With a few exceptions like hospitals, what do you make of the guidelines and are you ready to ditch your mask? The new guidelines came as a surprise to many public health experts and to the public. Just a couple weeks ago, the CDC was saying that vaccinated people needed to wear masks indoors and in crowded outdoor settings so it felt a bit like whiplash. Some accused the CDC of caving to public pressure, but the CDC says its new guidelines are based purely on the evidence that vaccines are extremely good and not just preventing people from getting infected, but also from transmitting the virus to others. Still, some experts say the guidance was premature. As Angela Rasmussen, a virologist at the vaccine and infectious disease organization at Canada's University of Saskatchewan pointed out in a recent article in slate. It's not so much the science subject to the vaccines really do protect people. It's the way that science is being communicated. The biggest problem is there's no way to know if someone who's not wearing a mask has been vaccinated or not. It's basically an honor code and that could leave unvaccinated people, including young Children or immuno compromised people vulnerable to getting covid.

Plus it makes it virtually impossible for businesses to enforce mask guidelines which could make essential workers feel unsafe. And we're already seeing some places that are getting rid of their mask mandates, even though more than half the country is still unvaccinated. Tanya, you asked our Siam colleagues, many of whom are now fully vaccinated about if, when and where they're going to keep wearing their masks. What did you hear? Many told me they were happy to ditch their masks outside and uncrowded areas. One even said she felt near giddy, but they were planning to keep them on indoors in places like grocery stores or public transit. They wanted to set an example of protecting others and also protecting their Children or loved ones who are unvaccinated. Others said they were happy to comply with state or local guidelines, but we're ready to stop wearing masks in situations the CDC says are safe, especially the people who had glasses who are constantly having to fight the fog personally. I've been happy to take my mask off when I'm outside away from other people, but I plan on keeping my mask on when I'm in most indoor settings with strangers. At least until more people are vaccinated and the number of covid cases is much lower.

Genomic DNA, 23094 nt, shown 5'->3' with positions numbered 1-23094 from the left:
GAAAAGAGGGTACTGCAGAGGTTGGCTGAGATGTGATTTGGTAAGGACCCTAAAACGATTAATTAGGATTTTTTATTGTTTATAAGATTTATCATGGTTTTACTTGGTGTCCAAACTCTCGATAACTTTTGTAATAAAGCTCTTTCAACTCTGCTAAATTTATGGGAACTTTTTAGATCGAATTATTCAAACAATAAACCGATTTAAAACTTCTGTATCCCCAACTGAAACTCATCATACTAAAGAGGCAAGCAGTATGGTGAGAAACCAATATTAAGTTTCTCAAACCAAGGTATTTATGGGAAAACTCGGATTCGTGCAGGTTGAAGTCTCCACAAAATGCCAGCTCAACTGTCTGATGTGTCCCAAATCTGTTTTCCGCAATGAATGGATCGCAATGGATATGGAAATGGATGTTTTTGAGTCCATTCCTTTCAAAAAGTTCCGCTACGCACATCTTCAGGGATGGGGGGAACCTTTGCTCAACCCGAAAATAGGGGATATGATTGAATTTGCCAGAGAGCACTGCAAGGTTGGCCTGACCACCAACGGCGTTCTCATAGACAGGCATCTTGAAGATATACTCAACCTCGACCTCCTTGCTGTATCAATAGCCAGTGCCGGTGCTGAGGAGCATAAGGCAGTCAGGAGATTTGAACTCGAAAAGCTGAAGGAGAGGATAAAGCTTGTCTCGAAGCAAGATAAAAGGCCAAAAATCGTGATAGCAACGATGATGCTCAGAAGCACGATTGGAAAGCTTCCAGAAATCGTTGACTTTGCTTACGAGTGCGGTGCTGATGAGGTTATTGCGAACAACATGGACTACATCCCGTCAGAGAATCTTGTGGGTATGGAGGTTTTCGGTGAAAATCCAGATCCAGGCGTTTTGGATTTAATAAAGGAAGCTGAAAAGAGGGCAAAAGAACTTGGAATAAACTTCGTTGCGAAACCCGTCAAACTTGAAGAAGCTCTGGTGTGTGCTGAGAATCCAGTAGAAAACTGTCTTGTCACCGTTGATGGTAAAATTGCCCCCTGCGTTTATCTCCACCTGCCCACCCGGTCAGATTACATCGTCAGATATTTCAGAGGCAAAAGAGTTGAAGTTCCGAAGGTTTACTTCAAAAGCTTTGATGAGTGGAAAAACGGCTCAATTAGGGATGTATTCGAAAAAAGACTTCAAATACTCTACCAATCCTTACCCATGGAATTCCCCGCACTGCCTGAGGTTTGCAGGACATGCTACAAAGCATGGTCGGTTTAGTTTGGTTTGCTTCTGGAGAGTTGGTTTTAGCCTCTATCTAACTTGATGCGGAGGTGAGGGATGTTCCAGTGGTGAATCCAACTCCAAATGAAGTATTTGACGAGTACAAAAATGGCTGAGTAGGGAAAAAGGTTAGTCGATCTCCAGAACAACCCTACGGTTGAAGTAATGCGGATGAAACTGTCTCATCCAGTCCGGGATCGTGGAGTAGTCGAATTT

What about you? Josh? I keep mine in my pocket and I put it on when I run into crowds, indoors or outside. Sounds reasonable. For my part, it's not that I think the vaccine won't protect me. Although no vaccine is 100% effective. It's more the fact that given so many people are unvaccinated, I don't want to make people guess whether or not I am. It's not a huge inconvenience to wear one and if it helps model behavior that keeps others safe. I'm happy to keep it on. Mm. Now you're up to speed. Thanks for joining us. Come back in two weeks for the next episode of Covid quickly and check out siam dot com for updated an in depth Covid News. Mm

COVID, Quickly, Episode 7: The Coming Pandemic Grief Wave, and Mask Whiplash
COVID, Quickly, Episode 7: The Coming Pandemic Grief Wave, and Mask Whiplash